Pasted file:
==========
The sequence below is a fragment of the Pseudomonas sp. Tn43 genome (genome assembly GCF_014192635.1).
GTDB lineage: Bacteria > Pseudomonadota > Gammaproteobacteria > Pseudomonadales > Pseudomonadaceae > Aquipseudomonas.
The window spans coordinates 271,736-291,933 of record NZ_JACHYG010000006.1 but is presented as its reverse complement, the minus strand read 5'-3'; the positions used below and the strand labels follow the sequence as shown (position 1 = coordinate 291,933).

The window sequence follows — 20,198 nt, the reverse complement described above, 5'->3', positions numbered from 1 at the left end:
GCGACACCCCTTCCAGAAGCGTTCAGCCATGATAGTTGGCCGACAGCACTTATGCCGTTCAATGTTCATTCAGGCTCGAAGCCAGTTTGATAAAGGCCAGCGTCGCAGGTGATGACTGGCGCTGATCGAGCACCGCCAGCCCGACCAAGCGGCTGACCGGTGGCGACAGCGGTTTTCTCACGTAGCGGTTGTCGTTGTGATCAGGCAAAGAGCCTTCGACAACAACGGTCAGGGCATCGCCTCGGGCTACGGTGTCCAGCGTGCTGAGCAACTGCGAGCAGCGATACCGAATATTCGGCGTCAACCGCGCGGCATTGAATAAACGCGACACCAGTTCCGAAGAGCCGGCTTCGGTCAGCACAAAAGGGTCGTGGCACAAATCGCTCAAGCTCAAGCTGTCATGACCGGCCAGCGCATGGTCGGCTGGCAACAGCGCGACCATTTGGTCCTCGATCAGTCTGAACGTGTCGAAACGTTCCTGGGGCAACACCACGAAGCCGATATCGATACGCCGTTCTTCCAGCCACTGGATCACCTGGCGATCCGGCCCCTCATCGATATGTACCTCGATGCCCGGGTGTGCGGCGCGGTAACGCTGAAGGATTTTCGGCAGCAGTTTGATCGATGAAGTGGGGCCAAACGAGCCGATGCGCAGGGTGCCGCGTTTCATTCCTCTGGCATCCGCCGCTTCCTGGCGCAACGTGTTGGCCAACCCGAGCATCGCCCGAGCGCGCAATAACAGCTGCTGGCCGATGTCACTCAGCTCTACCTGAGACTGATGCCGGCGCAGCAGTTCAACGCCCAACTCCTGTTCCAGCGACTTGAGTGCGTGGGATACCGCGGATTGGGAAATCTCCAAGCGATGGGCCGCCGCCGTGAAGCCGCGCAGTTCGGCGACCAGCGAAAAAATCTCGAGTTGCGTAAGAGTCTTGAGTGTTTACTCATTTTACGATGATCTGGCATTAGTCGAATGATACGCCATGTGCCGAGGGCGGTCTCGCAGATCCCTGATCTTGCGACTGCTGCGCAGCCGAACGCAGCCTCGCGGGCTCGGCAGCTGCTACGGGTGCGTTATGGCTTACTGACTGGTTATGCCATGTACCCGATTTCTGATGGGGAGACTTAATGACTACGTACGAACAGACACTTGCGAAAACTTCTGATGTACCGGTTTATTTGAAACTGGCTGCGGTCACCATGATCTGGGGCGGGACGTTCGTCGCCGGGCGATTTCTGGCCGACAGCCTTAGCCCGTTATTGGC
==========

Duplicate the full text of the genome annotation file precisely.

The sequence below is a fragment of the Pseudomonas sp. Tn43 genome (genome assembly GCF_014192635.1).
GTDB lineage: Bacteria > Pseudomonadota > Gammaproteobacteria > Pseudomonadales > Pseudomonadaceae > Aquipseudomonas.
The window spans coordinates 271,736-291,933 of record NZ_JACHYG010000006.1 but is presented as its reverse complement, the minus strand read 5'-3'; the positions used below and the strand labels follow the sequence as shown (position 1 = coordinate 291,933).

The window sequence follows — 20,198 nt, the reverse complement described above, 5'->3', positions numbered from 1 at the left end:
GCGACACCCCTTCCAGAAGCGTTCAGCCATGATAGTTGGCCGACAGCACTTATGCCGTTCAATGTTCATTCAGGCTCGAAGCCAGTTTGATAAAGGCCAGCGTCGCAGGTGATGACTGGCGCTGATCGAGCACCGCCAGCCCGACCAAGCGGCTGACCGGTGGCGACAGCGGTTTTCTCACGTAGCGGTTGTCGTTGTGATCAGGCAAAGAGCCTTCGACAACAACGGTCAGGGCATCGCCTCGGGCTACGGTGTCCAGCGTGCTGAGCAACTGCGAGCAGCGATACCGAATATTCGGCGTCAACCGCGCGGCATTGAATAAACGCGACACCAGTTCCGAAGAGCCGGCTTCGGTCAGCACAAAAGGGTCGTGGCACAAATCGCTCAAGCTCAAGCTGTCATGACCGGCCAGCGCATGGTCGGCTGGCAACAGCGCGACCATTTGGTCCTCGATCAGTCTGAACGTGTCGAAACGTTCCTGGGGCAACACCACGAAGCCGATATCGATACGCCGTTCTTCCAGCCACTGGATCACCTGGCGATCCGGCCCCTCATCGATATGTACCTCGATGCCCGGGTGTGCGGCGCGGTAACGCTGAAGGATTTTCGGCAGCAGTTTGATCGATGAAGTGGGGCCAAACGAGCCGATGCGCAGGGTGCCGCGTTTCATTCCTCTGGCATCCGCCGCTTCCTGGCGCAACGTGTTGGCCAACCCGAGCATCGCCCGAGCGCGCAATAACAGCTGCTGGCCGATGTCACTCAGCTCTACCTGAGACTGATGCCGGCGCAGCAGTTCAACGCCCAACTCCTGTTCCAGCGACTTGAGTGCGTGGGATACCGCGGATTGGGAAATCTCCAAGCGATGGGCCGCCGCCGTGAAGCCGCGCAGTTCGGCGACCAGCGAAAAAATCTCGAGTTGCGTAAGAGTCTTGAGTGTTTACTCATTTTACGATGATCTGGCATTAGTCGAATGATACGCCATGTGCCGAGGGCGGTCTCGCAGATCCCTGATCTTGCGACTGCTGCGCAGCCGAACGCAGCCTCGCGGGCTCGGCAGCTGCTACGGGTGCGTTATGGCTTACTGACTGGTTATGCCATGTACCCGATTTCTGATGGGGAGACTTAATGACTACGTACGAACAGACACTTGCGAAAACTTCTGATGTACCGGTTTATTTGAAACTGGCTGCGGTCACCATGATCTGGGGCGGGACGTTCGTCGCCGGGCGATTTCTGGCCGACAGCCTTAGCCCGTTATTGGC